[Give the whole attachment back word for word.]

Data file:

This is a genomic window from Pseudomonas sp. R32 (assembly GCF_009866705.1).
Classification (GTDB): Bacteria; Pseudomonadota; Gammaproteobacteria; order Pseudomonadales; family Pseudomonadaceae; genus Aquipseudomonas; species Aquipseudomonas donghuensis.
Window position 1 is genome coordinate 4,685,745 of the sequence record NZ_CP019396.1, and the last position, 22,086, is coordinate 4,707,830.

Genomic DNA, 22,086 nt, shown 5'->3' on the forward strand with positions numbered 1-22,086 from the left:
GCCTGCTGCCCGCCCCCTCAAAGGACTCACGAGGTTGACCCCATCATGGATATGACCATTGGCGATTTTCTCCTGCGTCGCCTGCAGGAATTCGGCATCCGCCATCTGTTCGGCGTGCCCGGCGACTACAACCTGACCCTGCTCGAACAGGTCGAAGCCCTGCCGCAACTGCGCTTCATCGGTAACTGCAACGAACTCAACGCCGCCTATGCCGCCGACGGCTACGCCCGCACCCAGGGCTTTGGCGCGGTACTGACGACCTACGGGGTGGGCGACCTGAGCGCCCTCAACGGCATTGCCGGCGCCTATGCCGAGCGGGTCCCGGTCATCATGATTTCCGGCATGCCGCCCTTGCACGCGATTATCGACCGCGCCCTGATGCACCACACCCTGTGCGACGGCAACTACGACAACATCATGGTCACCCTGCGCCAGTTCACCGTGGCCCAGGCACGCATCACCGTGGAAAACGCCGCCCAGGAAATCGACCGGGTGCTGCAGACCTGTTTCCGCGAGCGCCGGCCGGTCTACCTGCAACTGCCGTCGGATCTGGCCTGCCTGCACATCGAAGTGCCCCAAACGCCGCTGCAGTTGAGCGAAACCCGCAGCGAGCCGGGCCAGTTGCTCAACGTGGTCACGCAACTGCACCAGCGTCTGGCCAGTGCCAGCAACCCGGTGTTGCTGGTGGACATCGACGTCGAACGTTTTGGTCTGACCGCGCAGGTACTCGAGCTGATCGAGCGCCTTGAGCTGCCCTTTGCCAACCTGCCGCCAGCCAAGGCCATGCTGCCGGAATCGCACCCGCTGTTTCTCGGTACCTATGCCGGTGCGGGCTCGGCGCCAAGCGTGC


This is a genomic window from Pseudomonas sp. R32 (assembly GCF_009866705.1).
Classification (GTDB): Bacteria; Pseudomonadota; Gammaproteobacteria; order Pseudomonadales; family Pseudomonadaceae; genus Aquipseudomonas; species Aquipseudomonas donghuensis.
Window position 1 is genome coordinate 4,685,745 of the sequence record NZ_CP019396.1, and the last position, 22,086, is coordinate 4,707,830.

Genomic DNA, 22,086 nt, shown 5'->3' on the forward strand with positions numbered 1-22,086 from the left:
GCCTGCTGCCCGCCCCCTCAAAGGACTCACGAGGTTGACCCCATCATGGATATGACCATTGGCGATTTTCTCCTGCGTCGCCTGCAGGAATTCGGCATCCGCCATCTGTTCGGCGTGCCCGGCGACTACAACCTGACCCTGCTCGAACAGGTCGAAGCCCTGCCGCAACTGCGCTTCATCGGTAACTGCAACGAACTCAACGCCGCCTATGCCGCCGACGGCTACGCCCGCACCCAGGGCTTTGGCGCGGTACTGACGACCTACGGGGTGGGCGACCTGAGCGCCCTCAACGGCATTGCCGGCGCCTATGCCGAGCGGGTCCCGGTCATCATGATTTCCGGCATGCCGCCCTTGCACGCGATTATCGACCGCGCCCTGATGCACCACACCCTGTGCGACGGCAACTACGACAACATCATGGTCACCCTGCGCCAGTTCACCGTGGCCCAGGCACGCATCACCGTGGAAAACGCCGCCCAGGAAATCGACCGGGTGCTGCAGACCTGTTTCCGCGAGCGCCGGCCGGTCTACCTGCAACTGCCGTCGGATCTGGCCTGCCTGCACATCGAAGTGCCCCAAACGCCGCTGCAGTTGAGCGAAACCCGCAGCGAGCCGGGCCAGTTGCTCAACGTGGTCACGCAACTGCACCAGCGTCTGGCCAGTGCCAGCAACCCGGTGTTGCTGGTGGACATCGACGTCGAACGTTTTGGTCTGACCGCGCAGGTACTCGAGCTGATCGAGCGCCTTGAGCTGCCCTTTGCCAACCTGCCGCCAGCCAAGGCCATGCTGCCGGAATCGCACCCGCTGTTTCTCGGTACCTATGCCGGTGCGGGCTCGGCGCCAAGCGTGC